This is also the definition of crazy according to someone who's name I can't remember at the moment :) lol!

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Wasn't it Einstein?

 

It does bother me if a character makes a lot of silly mistakes, but if it's just one or two things and it fits in with the character's personality that's okay.

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I have to admit that if those kinds of decisions are part of the character personality, I am going to start rooting for that bad guy in no time! I have thought on more than one occasion, "Please please kill them and put me out of their misery!" lol :D

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I don't start disliking characters because of mistakes they do. I can easily root for the villain (unless he/she is a psychotic murderer with no humananity) if the protagonist is annoying for any reason. And in some cases, I like and root for both the protagonist and the antagonist. Those are the best written! 

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It depends very much on the character - and how the situation is set up. I actually find it more annoying in horror movies than books, because I often find in books the reason the character would do that is more obvious/more in keeping with the character. The author has set the scene well.

 

Whereas in movies, it's often just done for dramatic effect complete with terrible suspense music.

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I have to admit that if those kinds of decisions are part of the character personality, I am going to start rooting for that bad guy in no time! I have thought on more than one occasion, "Please please kill them and put me out of their misery!" lol :D

 

:rolol:  Love this. ^^^^^^^^^ !

 

The "mistakes" that really kill me are when the idiot young delectable thing in the house hears a noise outside, knows there is a serial killer on the loose that loves to kill young and delectable things, and proceeds to go outside anyhow.  Usually with a flashlight that pinpoints exactly where they are, and then they whisper.......is that you, boyfriend/husband/lover.   Oy.   Whisper, I ask you!!  :roll:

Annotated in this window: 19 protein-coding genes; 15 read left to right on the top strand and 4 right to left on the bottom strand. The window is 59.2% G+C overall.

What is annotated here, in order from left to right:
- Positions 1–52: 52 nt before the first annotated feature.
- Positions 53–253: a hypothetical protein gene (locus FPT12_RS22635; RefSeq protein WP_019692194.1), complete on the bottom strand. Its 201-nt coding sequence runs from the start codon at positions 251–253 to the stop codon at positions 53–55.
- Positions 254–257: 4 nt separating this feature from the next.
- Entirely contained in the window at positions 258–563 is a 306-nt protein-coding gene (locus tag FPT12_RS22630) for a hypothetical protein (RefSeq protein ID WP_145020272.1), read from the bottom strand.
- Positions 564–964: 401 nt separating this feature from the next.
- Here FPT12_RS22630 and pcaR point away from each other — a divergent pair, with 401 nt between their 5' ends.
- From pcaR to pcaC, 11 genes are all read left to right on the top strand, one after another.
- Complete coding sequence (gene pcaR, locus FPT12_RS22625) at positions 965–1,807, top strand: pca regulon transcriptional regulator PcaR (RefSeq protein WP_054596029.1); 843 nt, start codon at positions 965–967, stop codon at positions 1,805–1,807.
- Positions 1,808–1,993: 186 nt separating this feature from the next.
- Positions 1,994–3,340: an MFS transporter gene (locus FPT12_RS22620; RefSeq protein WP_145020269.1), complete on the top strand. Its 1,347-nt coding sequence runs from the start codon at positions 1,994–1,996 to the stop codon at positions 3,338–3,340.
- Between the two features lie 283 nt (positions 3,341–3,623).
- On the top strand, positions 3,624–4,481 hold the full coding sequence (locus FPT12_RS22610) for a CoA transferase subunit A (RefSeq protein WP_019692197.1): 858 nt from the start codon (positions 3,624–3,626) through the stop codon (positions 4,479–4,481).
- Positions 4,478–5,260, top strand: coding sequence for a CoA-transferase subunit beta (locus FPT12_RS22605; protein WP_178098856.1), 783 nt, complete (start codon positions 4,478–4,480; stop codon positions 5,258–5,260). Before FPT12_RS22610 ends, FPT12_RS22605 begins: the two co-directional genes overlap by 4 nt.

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:rolol:  Love this. ^^^^^^^^^ !

 

The "mistakes" that really kill me are when the idiot young delectable thing in the house hears a noise outside, knows there is a serial killer on the loose that loves to kill young and delectable things, and proceeds to go outside anyhow.  Usually with a flashlight that pinpoints exactly where they are, and then they whisper.......is that you, boyfriend/husband/lover.   Oy.   Whisper, I ask you!!  :roll:

I know right!? It's just so....!!!!! :roll:

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That's always a tricky one. I don't so much mind characters acting in a way inconsistent with their personalities because what we show to the world is often a façade masking murky waters beneath. And let's face it, Agatha Christie built her career on criminals not being what they seemed. My big bugbear is the way coincidence moves a plot forward. It always smacks of desperation and a way of joining a plot together that wouldn't otherwise work. I don't wholly dismiss such coincidences but they have to be handled very smartly for me to accept them. Kate Atkinson is very good at such conceits though sometimes stretches the bounds of credibility, if with great skill and entertainment.

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As long as it's not too ludicrous and unlikely, I quite like screaming 'Don't do that!' at characters. Handled well, it makes me want to read on to discover the consequences and how they get out of the mess. Too many coincidences make me groan more, but in real life, there are occasional coincidences too... so I guess less is more in that respect.